A wide variety of speakers have visited The Center for Ethics and Advocacy in Healthcare because they want to educate the next generation of young people, specifically about what is going on in our healthcare system. All of the speakers deeply respect the Director of my internship, along with the internship’s mission, for they present usually every year and never ask for compensation. This speaks to the quality of the internship program I am in.
One day, a school nurse came and talked with us about healthcare in the elementary school she worked at. I learned that 1 out of 3 students in her school visited her – in one year. Calling parents, filling out paperwork and nurturing 33% of her school’s population is quite a demand. I learned that widespread sickness endures because not enough is being done to help prevent diseases from spreading. Childhood obesity and bullying are on the rise, and the disparity in wealth in her town is obvious.
From speaking with a Nursing Home Administrator, I learned that nursing homes around the country are suffering badly. The recent cuts in healthcare are the main culprit, along with the lack of resources coming from the government. It’s also hard for many nursing home residents to pay the monthly fee nowadays, which make nursing homes hard to afford for them. Meanwhile, in today’s culture, fewer and fewer people want to live in nursing homes or assisted living facilities because they prefer to stay at home or move in with family. This is becoming the trend around the country.
I learned from a community activist that the poor are the ones who are suffering the most when it comes to healthcare cuts, and they suggest what we should be doing is coming together as a community and pitching in to help those in need. Volunteering at local clinics, donating food and clothing to the local shelters and planting trees and flowers around neighborhoods are all things community members should think about doing.
Those were just three experiences I’ve had at my internship. There are many more I could talk about but I think this gives you a good idea of what I’ve been learning about. Healthcare is becoming more and more a community issue.
We’ve also met with Quentin Young of the Health and Medicine Policy Research Group, the Director of The Center for Faith and Community Health Transformation – a woman who wants to incorporate religious and spiritual habits into hospitals, a biology professor who teaches her students about natural medicine and the process of harvesting plants and transforming them into synthetic medicines, and a couple of other directors from other local non profit agencies who also want to work on a grass roots level to help their communities be healthy and stay healthy. It’s been a wonderful experience getting to listen to all of these intelligent, passionate and highly respected people – who all hail from the Chicago area.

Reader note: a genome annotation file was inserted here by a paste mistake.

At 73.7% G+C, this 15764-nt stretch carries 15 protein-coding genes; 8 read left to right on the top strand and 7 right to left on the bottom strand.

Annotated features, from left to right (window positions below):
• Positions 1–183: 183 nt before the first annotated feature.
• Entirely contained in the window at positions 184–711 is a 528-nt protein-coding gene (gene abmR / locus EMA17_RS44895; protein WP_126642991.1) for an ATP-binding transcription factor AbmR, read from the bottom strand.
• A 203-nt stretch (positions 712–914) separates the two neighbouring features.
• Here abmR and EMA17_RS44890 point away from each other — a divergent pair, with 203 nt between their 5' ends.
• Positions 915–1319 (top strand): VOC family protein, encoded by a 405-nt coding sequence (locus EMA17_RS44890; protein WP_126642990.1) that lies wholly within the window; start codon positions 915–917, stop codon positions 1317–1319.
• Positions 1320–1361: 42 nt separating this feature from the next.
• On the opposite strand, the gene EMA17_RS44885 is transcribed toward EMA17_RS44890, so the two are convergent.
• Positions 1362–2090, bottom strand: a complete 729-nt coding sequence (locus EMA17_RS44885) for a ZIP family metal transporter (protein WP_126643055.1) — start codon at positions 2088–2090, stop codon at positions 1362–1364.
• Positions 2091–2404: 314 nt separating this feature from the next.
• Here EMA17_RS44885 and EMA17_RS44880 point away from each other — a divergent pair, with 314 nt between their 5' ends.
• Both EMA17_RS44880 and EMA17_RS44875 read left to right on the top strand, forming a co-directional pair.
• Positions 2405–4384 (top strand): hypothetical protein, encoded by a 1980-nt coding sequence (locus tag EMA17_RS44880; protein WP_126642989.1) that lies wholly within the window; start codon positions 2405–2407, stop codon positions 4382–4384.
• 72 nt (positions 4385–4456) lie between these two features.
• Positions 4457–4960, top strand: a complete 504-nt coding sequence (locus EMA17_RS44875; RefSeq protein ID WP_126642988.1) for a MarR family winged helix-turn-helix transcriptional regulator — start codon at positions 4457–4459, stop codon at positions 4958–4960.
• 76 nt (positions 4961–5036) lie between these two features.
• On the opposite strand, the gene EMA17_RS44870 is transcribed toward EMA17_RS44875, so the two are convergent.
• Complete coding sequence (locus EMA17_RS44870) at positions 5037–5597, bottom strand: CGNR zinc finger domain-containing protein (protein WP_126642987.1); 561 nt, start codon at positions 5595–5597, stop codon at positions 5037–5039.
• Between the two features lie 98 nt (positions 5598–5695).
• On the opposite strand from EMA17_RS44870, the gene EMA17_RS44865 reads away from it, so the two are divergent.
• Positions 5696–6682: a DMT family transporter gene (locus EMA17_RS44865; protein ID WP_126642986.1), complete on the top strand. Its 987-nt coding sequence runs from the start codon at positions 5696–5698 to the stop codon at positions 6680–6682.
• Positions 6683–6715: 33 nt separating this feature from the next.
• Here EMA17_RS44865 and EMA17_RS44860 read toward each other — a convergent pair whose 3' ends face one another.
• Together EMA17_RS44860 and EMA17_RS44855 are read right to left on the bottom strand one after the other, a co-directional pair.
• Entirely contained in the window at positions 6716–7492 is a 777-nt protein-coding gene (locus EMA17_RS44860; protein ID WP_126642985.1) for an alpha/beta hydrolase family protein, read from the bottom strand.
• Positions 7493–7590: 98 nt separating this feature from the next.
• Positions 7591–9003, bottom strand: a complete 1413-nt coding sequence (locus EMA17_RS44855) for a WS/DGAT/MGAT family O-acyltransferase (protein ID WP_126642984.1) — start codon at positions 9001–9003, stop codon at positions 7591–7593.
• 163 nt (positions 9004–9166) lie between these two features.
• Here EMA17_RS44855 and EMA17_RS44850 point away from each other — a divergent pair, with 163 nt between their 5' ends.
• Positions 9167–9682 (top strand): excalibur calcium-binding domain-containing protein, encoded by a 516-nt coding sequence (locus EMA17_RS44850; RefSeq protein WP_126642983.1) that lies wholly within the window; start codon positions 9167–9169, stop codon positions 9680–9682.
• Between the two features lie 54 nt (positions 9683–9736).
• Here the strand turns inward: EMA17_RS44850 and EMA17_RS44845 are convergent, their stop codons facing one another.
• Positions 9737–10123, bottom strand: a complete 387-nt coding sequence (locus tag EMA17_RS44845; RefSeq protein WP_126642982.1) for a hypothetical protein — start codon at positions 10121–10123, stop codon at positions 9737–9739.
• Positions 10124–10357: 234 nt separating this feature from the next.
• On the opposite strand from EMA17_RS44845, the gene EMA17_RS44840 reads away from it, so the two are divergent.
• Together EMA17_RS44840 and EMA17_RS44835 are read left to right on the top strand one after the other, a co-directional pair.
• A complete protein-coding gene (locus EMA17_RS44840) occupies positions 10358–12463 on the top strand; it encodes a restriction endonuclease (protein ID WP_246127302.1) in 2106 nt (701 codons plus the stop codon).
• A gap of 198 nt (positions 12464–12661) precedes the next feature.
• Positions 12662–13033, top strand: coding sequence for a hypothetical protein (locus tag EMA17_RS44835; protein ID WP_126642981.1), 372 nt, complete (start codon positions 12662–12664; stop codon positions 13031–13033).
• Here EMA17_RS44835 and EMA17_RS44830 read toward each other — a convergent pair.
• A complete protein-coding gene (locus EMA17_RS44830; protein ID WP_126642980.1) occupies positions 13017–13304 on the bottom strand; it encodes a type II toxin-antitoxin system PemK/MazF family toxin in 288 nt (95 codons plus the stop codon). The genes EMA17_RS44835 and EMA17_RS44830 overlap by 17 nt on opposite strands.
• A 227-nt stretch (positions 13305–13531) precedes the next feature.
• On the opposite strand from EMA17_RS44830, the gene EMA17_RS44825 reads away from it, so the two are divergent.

Here’s a link to an article from Time Magazine about selling one’s bone marrow. It’s something we talked about in one of our in-services. Read more to learn more.
This is a link to a very helpful video which breaks down what you should expect from the newly upheld Affordable Care Act.
How am I progressing on my goals I outlined in my WOW Scholarship Application?
Academically: I have without a doubt learned immense amounts about bioethical issues and how to talk about them with other people. This experience has given me insights I never would have gained otherwise. Through talking with the Director about how she goes about resolving tough medical problems with patients (a word she hates because it implies a power hierarchy) I have learned how she deals with the issues and how she helps people overcome their own problems. In addition, I now have a better idea as to how to help others when they are conflicted.
Professionally: I have also been exposed to a nonprofit work environment which fights for social justice in and around its community. With this experience under my belt, I will be a better candidate for a nonprofit administrator position, if I choose to pursue that path in the future.
Personally: This internship has taught me that I need to identify what my true, honest values are. From this internship, I’ve learned that values shape our opinions. Once I realize my values, I will be able to take the next step and gain insight into possible career paths.
Of what am I most proud? Why?
I am proud of myself for delving in and learning about the Healthcare scene, on both the local and national levels – because now that I have so much more knowledge about healthcare in today’s world, I am now responsible for keeping up with the issues and standing my ground. Having this knowledge now puts pressure on me to act and fight for what I believe is right.
How am I building skills in this internship?
This internship has in practice made me a better listener and analyst of information. At all times, I have to be able to listen to whomever is speaking (the other interns, the director, a speaker), synthesize what they’re saying, and transform this information into knowledge. My listening and analyzing skills are enhancing because those are the skills I’m utilizing everyday.
I’m also learning how to function in a nonprofit setting – how to communicate professionally, work independently, ask questions, etc. People operate differently in different environments, and now that I’ve had experience working at a nonprofit, I know how this nonprofit operates day to day.
All of these skills will help me in the future, for I will be a better candidate if I choose to apply to jobs in the nonprofit sector, but also, I will be a better candidate for any job having had ample experience listening and analyzing information. Having had the chance to improve my listening and analyzing skills, I will be a better thinker, reader and speaker after this experience.
– Emily Breitbart ’13